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Jobless claims up; emergency guardianship process hastened

This April 5, 2020, photo provided by Lauren Boisvert shows Boisvert Manchester, N.H. Boisvert, who had been working at a paint bar and as a substitute teacher for two schools while also finishing her senior year at the Institute of Art and Design at New England College, applied for unemployment benefits after going from three jobs to zero. The state has seen more unemployment claims in the past three weeks due to the virus pandemic. (Lauren Boisvert via AP)
April 09, 2020 - 10:46 AM

CONCORD, N.H. - Unemployment claims are growing in New Hampshire because of the coronavirus pandemic, labour officials said Thursday. Meanwhile, courts have made adjustments to speed up emergency guardianships for people who become critically ill.

More on developments in New Hampshire:

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UNEMPLOYMENT CLAIMS

More than 36,000 initial unemployment claims were filed in New Hampshire last week, up nearly 5,000 from the previous week, the U.S. Department of Labor reported Thursday. The latest number covers new claims through April 4.

The state has seen more unemployment claims in the past three weeks due to the pandemic than in the previous three years, said George Copadis, commissioner of New Hampshire’s Department of Employment Security.

The department has taken more than 79,000 calls since March 17. Among those pitching in at a call centre are members of the New Hampshire National Guard.

Fielding the calls requires a certain mindset, said Senior Airman Connor Martin, 23, a crew chief from the Pease Air National Guard Base.

“You’re going to get yelled at,” he said. “People are upset. People are distraught. But you have to understand that there’s a single mom with two kids on the other end of the line who’s lost her only source of income.”

In Manchester, Lauren Boisvert applied for benefits after going from three jobs to zero in the past two weeks.

Boisvert, 22, had been working at a paint bar and as a substitute teacher for two schools while also finishing her senior year at the Institute of Art and Design at New England College. She had lined up a long-term substitute job that was supposed to start in May, and a summer job at a camp, but those are both uncertain.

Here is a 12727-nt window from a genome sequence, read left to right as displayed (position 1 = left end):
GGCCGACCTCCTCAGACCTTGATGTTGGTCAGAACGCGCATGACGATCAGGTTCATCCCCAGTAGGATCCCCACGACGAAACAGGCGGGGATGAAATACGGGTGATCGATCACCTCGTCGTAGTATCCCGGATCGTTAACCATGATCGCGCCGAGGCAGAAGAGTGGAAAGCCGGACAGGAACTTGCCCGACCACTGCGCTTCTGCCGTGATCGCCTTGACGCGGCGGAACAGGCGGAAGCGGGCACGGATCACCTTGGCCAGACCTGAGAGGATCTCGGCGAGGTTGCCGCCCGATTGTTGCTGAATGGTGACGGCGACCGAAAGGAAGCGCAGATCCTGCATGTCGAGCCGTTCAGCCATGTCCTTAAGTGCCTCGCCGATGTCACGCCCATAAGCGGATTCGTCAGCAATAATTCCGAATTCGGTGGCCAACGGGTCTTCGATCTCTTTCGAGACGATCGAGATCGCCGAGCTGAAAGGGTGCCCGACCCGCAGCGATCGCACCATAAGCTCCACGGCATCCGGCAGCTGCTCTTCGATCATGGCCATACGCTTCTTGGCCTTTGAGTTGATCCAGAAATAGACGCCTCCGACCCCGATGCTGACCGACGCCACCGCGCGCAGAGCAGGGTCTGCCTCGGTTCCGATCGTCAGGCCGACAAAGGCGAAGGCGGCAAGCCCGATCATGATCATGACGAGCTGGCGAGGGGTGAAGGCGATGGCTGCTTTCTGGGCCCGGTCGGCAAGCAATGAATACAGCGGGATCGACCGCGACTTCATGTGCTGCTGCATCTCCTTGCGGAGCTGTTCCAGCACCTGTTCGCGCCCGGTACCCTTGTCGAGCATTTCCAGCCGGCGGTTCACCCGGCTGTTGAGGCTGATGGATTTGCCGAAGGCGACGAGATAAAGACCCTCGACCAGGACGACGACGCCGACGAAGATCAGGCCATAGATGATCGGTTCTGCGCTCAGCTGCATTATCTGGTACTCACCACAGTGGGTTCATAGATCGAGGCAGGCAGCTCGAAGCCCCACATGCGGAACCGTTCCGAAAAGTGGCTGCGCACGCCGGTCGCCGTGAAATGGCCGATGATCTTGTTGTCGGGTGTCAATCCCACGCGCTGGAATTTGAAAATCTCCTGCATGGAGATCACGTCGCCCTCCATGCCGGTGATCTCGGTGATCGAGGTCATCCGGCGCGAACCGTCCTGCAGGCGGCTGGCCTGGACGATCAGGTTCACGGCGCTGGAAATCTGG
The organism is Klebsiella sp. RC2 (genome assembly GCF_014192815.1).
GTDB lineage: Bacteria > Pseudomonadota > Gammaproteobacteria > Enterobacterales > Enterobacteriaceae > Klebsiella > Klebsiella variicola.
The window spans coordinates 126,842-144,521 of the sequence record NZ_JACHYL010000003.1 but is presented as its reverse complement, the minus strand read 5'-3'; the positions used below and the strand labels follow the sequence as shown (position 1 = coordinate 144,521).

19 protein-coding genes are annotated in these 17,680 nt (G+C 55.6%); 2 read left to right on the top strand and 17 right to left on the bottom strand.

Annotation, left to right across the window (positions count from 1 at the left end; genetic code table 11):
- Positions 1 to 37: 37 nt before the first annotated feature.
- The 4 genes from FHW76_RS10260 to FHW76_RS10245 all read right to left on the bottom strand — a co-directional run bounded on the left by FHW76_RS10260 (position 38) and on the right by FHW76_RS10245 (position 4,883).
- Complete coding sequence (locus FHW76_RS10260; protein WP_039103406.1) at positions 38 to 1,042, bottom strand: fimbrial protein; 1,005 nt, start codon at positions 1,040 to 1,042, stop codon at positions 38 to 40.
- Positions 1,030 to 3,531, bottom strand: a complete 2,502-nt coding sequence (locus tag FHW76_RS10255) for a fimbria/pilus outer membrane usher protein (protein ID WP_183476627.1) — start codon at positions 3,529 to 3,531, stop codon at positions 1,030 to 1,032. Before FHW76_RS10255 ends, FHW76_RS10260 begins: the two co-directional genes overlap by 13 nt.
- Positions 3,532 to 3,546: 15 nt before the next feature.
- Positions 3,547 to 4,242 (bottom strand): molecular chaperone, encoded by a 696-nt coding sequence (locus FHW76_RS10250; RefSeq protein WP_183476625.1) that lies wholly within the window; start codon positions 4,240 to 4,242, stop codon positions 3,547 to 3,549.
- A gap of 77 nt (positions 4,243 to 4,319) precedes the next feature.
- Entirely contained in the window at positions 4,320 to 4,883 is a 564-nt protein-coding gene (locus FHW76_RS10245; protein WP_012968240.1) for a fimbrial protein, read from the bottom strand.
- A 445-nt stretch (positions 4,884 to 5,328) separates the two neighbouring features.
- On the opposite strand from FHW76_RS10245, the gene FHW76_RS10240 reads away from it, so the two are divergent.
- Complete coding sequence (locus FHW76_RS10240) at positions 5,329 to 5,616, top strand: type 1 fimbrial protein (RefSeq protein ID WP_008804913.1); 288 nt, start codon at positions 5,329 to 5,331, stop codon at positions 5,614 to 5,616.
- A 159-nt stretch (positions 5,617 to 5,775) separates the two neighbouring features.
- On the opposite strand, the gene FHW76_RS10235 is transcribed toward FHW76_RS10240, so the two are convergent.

“I’m not actively looking right now, I’m just hoping this subsides and I can just go back to my normal jobs,” she said Thursday.

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THE NUMBERS

As of Wednesday, more than 780 people in New Hampshire had tested positive for the virus that causes COVID-19. Eighteen people died. About 120 have been hospitalized, and about 230 have recovered.

For most people, the virus causes mild or moderate symptoms, such as fever and cough that clear up in two to three weeks. For some, especially older adults and the infirm, it can cause more severe illness, including pneumonia, or death.

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EMERGENCY GUARDIANSHIPS

Anticipating a surge in COVID-19 cases, New Hampshire's circuit court is speeding up the process for appointing legal guardians to make emergency medical decisions.

“We anticipate situations where acute care facilities need to quickly discharge a patient, who may lack capacity, to another facility or to get emergency medical decisions made for severely compromised patients," said David King, administrative judge of the circuit court.

Instead of the usual 15 days, hearings by phone or video an now be held over a 48-hour period.

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PROTECTING THE HOMELESS

A social service organization plans to use an empty Roman Catholic school in Manchester to house 40 homeless residents during the pandemic.

The move by New Horizons is part of a larger plan to protect residents and staff from the coronavirus at its main 138-bed facility nearby.

New Horizons also moved its kitchen offsite.

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BUNNY ON PARADE

A fire truck escorted by a police cruiser will be hopping down the bunny trail in Portsmouth this weekend.

The city’s recreation department arranged to have the Easter bunny ride through neighbourhoods from 10 a.m. to 1 p.m. Saturday to wave to children. Officials ask that families watch from their windows or directly in front of their homes, keeping a safe distance from others.

The city posted details of the route on its website.

News from © The Associated Press, 2020
The Associated Press

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